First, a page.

The development of nuclear weapons has regained the world’s attention after North Korea’s intensified military exercises. As the world’s most closed nation, little is known about Pyongyang’s advances in this type of weaponry.
A few weeks ago, North Korean leader Kim Jong-un, together with the country’s politicians, made the nation’s nuclear status irreversible. That is, North Korea cannot participate in international agreements that demand an end to the local nuclear military program.
“The greatest meaning of legislating nuclear weapons policy is to draw an irreversible line so that there is no bargaining over our nuclear weapons,” Kim said in a speech to the Supreme People’s Assembly.
Although this policy by North Korea raises a warning in the international community, the risks of this type of weapon being used by Pyongyang in the future are minimal. This is because a nuclear weapon, in theory, would only be used by a country in case of defense of its own territory.
According to the coordinator of the postgraduate course on Politics and International Relations at Fespsp (School of Sociology and Politics Foundation of São Paulo), Rodrigo Gallo, after the US attacks against Hiroshima and Nagasaki, in Japan, the nuclear weapon became be developed not to be used.
“The destructive potential of this type of arsenal became evident. So, from there the idea developed that nuclear weapons are not manufactured to be used effectively; they are instruments of deterrence”, explains Gallo in an interview with R7.
There is not much information about the status of North Korea’s atomic weapons development program. Even with the testing of missiles that could carry warheads almost monthly and with the criticism of authorities and organizations, no nuclear power, like the United States or France, gave any sign that they would attack the Asian country.
“The alleged sporadic tests serve as a warning to the rest of the world and are partially responsible for the regime’s survival”, says the political scientist. “There is a lot of international criticism, but effectively no one attacks North Korean territory. So, in that aspect, we can say that there is effective functionality.”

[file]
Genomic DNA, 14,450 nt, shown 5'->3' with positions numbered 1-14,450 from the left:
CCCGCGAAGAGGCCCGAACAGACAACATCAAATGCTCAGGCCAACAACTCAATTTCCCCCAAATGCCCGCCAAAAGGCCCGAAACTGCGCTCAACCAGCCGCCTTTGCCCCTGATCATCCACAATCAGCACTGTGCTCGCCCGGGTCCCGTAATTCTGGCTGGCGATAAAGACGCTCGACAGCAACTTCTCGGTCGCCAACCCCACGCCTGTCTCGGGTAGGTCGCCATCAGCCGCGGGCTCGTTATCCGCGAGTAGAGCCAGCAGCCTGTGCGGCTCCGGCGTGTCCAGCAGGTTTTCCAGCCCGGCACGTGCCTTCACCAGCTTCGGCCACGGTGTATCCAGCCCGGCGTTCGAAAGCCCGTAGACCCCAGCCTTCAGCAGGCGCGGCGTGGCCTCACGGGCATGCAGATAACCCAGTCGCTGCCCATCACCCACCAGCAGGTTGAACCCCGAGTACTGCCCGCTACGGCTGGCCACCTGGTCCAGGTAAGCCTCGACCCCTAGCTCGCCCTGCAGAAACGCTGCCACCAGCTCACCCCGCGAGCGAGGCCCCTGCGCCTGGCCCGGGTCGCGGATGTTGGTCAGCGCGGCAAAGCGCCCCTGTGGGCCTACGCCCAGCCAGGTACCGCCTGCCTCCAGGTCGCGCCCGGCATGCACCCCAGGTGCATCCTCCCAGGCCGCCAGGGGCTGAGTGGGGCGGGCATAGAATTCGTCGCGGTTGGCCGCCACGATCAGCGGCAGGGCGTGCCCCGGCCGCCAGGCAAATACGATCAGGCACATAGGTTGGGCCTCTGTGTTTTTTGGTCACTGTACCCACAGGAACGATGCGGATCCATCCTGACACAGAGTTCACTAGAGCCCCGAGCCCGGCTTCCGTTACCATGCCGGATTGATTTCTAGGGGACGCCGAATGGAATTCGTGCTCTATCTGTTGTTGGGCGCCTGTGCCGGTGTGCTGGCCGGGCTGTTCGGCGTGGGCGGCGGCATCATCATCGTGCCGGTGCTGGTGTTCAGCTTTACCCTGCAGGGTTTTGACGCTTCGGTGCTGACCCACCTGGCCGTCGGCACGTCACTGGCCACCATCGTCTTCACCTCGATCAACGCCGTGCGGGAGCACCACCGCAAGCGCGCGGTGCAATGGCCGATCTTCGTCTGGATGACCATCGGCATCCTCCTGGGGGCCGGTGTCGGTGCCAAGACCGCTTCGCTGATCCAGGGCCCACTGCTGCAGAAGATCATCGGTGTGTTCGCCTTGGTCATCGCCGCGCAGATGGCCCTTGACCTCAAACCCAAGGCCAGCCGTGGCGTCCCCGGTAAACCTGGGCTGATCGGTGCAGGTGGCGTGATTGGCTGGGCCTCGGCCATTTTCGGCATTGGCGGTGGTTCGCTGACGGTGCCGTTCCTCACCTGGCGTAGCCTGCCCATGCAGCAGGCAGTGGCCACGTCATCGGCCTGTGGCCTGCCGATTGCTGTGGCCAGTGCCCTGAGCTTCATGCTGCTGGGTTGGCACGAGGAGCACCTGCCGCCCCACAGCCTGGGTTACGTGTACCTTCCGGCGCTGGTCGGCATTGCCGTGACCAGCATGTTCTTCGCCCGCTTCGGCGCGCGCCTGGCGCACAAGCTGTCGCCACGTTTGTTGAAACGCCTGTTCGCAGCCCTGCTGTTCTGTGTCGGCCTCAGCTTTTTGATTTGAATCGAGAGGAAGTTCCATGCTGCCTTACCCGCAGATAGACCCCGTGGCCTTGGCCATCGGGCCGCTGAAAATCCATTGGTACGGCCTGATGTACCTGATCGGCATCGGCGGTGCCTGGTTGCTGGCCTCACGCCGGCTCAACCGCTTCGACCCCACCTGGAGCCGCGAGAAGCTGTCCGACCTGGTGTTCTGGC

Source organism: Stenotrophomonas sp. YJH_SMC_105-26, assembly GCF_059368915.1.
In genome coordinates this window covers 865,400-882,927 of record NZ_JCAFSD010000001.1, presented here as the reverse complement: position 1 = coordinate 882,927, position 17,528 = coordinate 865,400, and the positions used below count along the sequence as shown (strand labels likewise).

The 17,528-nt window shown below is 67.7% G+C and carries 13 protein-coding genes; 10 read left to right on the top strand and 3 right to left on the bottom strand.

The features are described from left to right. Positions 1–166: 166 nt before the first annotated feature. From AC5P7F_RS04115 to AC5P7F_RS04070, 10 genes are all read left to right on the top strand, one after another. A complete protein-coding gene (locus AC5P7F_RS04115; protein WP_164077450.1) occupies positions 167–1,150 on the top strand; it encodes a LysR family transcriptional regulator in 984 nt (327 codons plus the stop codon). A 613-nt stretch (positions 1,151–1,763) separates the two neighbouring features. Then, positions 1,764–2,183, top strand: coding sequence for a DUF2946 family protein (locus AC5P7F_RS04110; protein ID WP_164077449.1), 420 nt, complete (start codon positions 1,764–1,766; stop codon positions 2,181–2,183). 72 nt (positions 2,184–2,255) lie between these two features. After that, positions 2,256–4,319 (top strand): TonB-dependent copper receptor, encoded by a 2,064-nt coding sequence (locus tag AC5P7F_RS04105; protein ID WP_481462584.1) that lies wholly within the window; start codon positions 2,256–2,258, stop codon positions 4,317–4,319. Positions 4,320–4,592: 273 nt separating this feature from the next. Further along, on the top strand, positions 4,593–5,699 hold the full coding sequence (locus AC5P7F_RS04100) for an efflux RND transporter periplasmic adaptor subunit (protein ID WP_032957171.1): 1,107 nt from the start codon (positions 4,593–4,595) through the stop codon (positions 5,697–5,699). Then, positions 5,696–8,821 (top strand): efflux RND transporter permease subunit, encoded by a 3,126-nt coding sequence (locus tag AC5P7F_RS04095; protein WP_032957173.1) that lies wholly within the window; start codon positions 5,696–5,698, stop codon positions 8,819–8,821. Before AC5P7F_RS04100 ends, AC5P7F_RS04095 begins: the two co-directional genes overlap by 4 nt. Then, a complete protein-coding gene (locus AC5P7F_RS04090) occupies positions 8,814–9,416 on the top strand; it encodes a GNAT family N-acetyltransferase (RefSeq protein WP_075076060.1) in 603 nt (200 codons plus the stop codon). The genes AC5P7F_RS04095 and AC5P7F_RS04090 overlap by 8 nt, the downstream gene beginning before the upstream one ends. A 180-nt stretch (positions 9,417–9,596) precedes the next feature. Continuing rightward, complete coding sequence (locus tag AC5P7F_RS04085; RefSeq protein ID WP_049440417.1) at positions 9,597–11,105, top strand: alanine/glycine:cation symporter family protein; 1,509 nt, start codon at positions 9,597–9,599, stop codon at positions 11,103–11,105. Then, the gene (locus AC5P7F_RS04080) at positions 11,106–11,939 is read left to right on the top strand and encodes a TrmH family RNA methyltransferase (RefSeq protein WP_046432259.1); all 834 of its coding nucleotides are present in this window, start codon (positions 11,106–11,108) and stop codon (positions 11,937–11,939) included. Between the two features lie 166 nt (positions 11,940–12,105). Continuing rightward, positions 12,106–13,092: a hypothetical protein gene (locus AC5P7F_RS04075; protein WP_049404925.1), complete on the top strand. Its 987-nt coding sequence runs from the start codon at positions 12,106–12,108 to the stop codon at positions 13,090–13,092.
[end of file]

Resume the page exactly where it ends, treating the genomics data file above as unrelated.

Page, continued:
If all countries that have nuclear weapons do not attack each other precisely because of the existence of this type of arsenal, would the way be to promote the development of warheads among all nations? Even if someone promoted this idea, this would not be possible, since in 1968 the NPT (Treaty on the non-proliferation of nuclear weapons) was created.
The main objective of the agreement is to prevent the nations that signed the treaty from continuing to develop nuclear weapons. In theory, the expansion of this type of arsenal could lead to increased tensions in international relations and, consequently, to new conflicts that could culminate in the use of atomic bombs.
Thus, since the late 1960s, those who had a nuclear arsenal kept what they had. Therefore, the United States and Russia (at the time under the flag of the Soviet Union), which had the largest number of weapons of this type at the time, remain to this day as hegemonic military forces.
“It is important to emphasize that a criticism commonly made against the NPT is that it froze or tried to freeze, at least, the defense architecture of the international system, keeping countries already militarily nuclearized in the position of great powers, and vetoing other nations from developing the same kind of arsenal”, emphasizes Gallo.
There are also countries that develop nuclear technology, but do not seek to take the studies to the military path with the production of weapons.
Currently, the US and Russia seek to renew the bilateral treaties they have on nuclear weapons, such as the New Start. While US President Joe Biden still wants to involve China in the deal, Moscow is skeptical about new treaties with Washington.
“Even in times of the Cold War, the Soviet Union and the United States addressed security issues and reached compromises,” Russian Security Council Vice President Dmitry Medvedv said in August. “However, I insist: now the situation is much worse than in the Cold War. Much worse! And it’s not our fault.”
Gallo also cites the Cold War when recalling that the United States and the Soviet Union spent decades in a confrontation in which neither nation attacked the other directly. For the political scientist, this is a great example of the deterrent effectiveness of nuclear weapons.
“Just think of the current Ukrainian War: when the attacks began, there was a lot of speculation about what the so-called West could do against Russia. Economic sanctions and the shipment of weapons, equipment and ammunition to Ukraine were approved. However, no country has committed to support by sending troops and attacking Russian territory, precisely because of the fear of nuclear retaliation”, concludes Gallo.